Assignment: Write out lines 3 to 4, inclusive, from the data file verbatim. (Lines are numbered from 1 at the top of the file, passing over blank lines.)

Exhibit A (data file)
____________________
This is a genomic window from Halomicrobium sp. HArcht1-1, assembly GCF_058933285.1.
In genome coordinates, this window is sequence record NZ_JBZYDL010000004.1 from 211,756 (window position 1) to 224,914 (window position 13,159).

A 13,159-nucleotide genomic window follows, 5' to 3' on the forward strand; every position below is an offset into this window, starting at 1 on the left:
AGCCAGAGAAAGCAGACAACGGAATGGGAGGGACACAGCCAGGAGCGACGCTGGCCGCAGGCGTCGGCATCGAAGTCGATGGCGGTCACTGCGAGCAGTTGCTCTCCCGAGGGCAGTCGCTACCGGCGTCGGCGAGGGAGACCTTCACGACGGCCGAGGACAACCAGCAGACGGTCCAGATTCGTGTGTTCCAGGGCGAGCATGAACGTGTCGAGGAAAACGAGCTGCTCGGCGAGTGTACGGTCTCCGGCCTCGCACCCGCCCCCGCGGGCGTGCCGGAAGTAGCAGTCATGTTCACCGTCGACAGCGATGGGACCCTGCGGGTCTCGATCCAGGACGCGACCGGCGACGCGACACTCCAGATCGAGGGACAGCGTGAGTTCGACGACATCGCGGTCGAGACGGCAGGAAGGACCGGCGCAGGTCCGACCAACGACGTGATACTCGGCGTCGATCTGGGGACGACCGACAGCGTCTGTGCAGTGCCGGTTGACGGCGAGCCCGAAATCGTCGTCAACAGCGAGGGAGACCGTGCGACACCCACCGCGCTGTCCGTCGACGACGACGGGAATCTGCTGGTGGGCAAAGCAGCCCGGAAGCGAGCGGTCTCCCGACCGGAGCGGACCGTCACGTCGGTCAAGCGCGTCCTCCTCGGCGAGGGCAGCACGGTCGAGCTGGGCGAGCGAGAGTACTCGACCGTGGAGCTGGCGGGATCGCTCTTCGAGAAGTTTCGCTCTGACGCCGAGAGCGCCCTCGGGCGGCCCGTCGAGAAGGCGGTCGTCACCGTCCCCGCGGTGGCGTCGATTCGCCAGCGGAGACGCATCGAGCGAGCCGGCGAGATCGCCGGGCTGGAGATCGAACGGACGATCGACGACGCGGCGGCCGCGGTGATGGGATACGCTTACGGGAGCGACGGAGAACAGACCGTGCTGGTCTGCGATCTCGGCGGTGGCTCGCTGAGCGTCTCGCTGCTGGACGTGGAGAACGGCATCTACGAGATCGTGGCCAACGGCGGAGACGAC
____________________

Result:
A 13,159-nucleotide genomic window follows, 5' to 3' on the forward strand; every position below is an offset into this window, starting at 1 on the left:
AGCCAGAGAAAGCAGACAACGGAATGGGAGGGACACAGCCAGGAGCGACGCTGGCCGCAGGCGTCGGCATCGAAGTCGATGGCGGTCACTGCGAGCAGTTGCTCTCCCGAGGGCAGTCGCTACCGGCGTCGGCGAGGGAGACCTTCACGACGGCCGAGGACAACCAGCAGACGGTCCAGATTCGTGTGTTCCAGGGCGAGCATGAACGTGTCGAGGAAAACGAGCTGCTCGGCGAGTGTACGGTCTCCGGCCTCGCACCCGCCCCCGCGGGCGTGCCGGAAGTAGCAGTCATGTTCACCGTCGACAGCGATGGGACCCTGCGGGTCTCGATCCAGGACGCGACCGGCGACGCGACACTCCAGATCGAGGGACAGCGTGAGTTCGACGACATCGCGGTCGAGACGGCAGGAAGGACCGGCGCAGGTCCGACCAACGACGTGATACTCGGCGTCGATCTGGGGACGACCGACAGCGTCTGTGCAGTGCCGGTTGACGGCGAGCCCGAAATCGTCGTCAACAGCGAGGGAGACCGTGCGACACCCACCGCGCTGTCCGTCGACGACGACGGGAATCTGCTGGTGGGCAAAGCAGCCCGGAAGCGAGCGGTCTCCCGACCGGAGCGGACCGTCACGTCGGTCAAGCGCGTCCTCCTCGGCGAGGGCAGCACGGTCGAGCTGGGCGAGCGAGAGTACTCGACCGTGGAGCTGGCGGGATCGCTCTTCGAGAAGTTTCGCTCTGACGCCGAGAGCGCCCTCGGGCGGCCCGTCGAGAAGGCGGTCGTCACCGTCCCCGCGGTGGCGTCGATTCGCCAGCGGAGACGCATCGAGCGAGCCGGCGAGATCGCCGGGCTGGAGATCGAACGGACGATCGACGACGCGGCGGCCGCGGTGATGGGATACGCTTACGGGAGCGACGGAGAACAGACCGTGCTGGTCTGCGATCTCGGCGGTGGCTCGCTGAGCGTCTCGCTGCTGGACGTGGAGAACGGCATCTACGAGATCGTGGCCAACGGCGGAGACGAC